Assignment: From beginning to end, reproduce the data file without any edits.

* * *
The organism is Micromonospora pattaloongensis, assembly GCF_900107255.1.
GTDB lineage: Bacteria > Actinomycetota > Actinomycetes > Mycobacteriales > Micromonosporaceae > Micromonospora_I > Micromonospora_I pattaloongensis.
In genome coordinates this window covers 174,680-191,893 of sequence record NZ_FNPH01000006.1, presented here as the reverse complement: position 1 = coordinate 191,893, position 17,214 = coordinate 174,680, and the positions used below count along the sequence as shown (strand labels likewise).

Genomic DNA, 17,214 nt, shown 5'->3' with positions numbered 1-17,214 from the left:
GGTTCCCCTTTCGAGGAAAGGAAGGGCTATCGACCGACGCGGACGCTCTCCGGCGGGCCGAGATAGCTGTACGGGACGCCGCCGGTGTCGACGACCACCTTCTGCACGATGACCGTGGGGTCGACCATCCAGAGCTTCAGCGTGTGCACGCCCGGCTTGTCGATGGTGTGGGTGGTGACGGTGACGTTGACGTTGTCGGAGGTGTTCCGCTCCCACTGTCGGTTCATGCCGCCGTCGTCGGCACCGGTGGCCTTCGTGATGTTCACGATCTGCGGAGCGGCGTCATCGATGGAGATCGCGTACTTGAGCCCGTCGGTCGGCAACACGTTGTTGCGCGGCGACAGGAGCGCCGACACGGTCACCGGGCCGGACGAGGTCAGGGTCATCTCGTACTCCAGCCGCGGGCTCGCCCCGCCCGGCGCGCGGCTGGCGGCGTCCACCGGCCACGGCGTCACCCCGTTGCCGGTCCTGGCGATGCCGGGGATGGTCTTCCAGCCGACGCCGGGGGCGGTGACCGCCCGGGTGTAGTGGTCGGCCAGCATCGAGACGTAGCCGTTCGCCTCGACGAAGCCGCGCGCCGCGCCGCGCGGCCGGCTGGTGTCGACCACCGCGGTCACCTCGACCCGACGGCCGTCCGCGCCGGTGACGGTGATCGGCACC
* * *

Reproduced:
The organism is Micromonospora pattaloongensis, assembly GCF_900107255.1.
GTDB lineage: Bacteria > Actinomycetota > Actinomycetes > Mycobacteriales > Micromonosporaceae > Micromonospora_I > Micromonospora_I pattaloongensis.
In genome coordinates this window covers 174,680-191,893 of sequence record NZ_FNPH01000006.1, presented here as the reverse complement: position 1 = coordinate 191,893, position 17,214 = coordinate 174,680, and the positions used below count along the sequence as shown (strand labels likewise).

Genomic DNA, 17,214 nt, shown 5'->3' with positions numbered 1-17,214 from the left:
GGTTCCCCTTTCGAGGAAAGGAAGGGCTATCGACCGACGCGGACGCTCTCCGGCGGGCCGAGATAGCTGTACGGGACGCCGCCGGTGTCGACGACCACCTTCTGCACGATGACCGTGGGGTCGACCATCCAGAGCTTCAGCGTGTGCACGCCCGGCTTGTCGATGGTGTGGGTGGTGACGGTGACGTTGACGTTGTCGGAGGTGTTCCGCTCCCACTGTCGGTTCATGCCGCCGTCGTCGGCACCGGTGGCCTTCGTGATGTTCACGATCTGCGGAGCGGCGTCATCGATGGAGATCGCGTACTTGAGCCCGTCGGTCGGCAACACGTTGTTGCGCGGCGACAGGAGCGCCGACACGGTCACCGGGCCGGACGAGGTCAGGGTCATCTCGTACTCCAGCCGCGGGCTCGCCCCGCCCGGCGCGCGGCTGGCGGCGTCCACCGGCCACGGCGTCACCCCGTTGCCGGTCCTGGCGATGCCGGGGATGGTCTTCCAGCCGACGCCGGGGGCGGTGACCGCCCGGGTGTAGTGGTCGGCCAGCATCGAGACGTAGCCGTTCGCCTCGACGAAGCCGCGCGCCGCGCCGCGCGGCCGGCTGGTGTCGACCACCGCGGTCACCTCGACCCGACGGCCGTCCGCGCCGGTGACGGTGATCGGCACC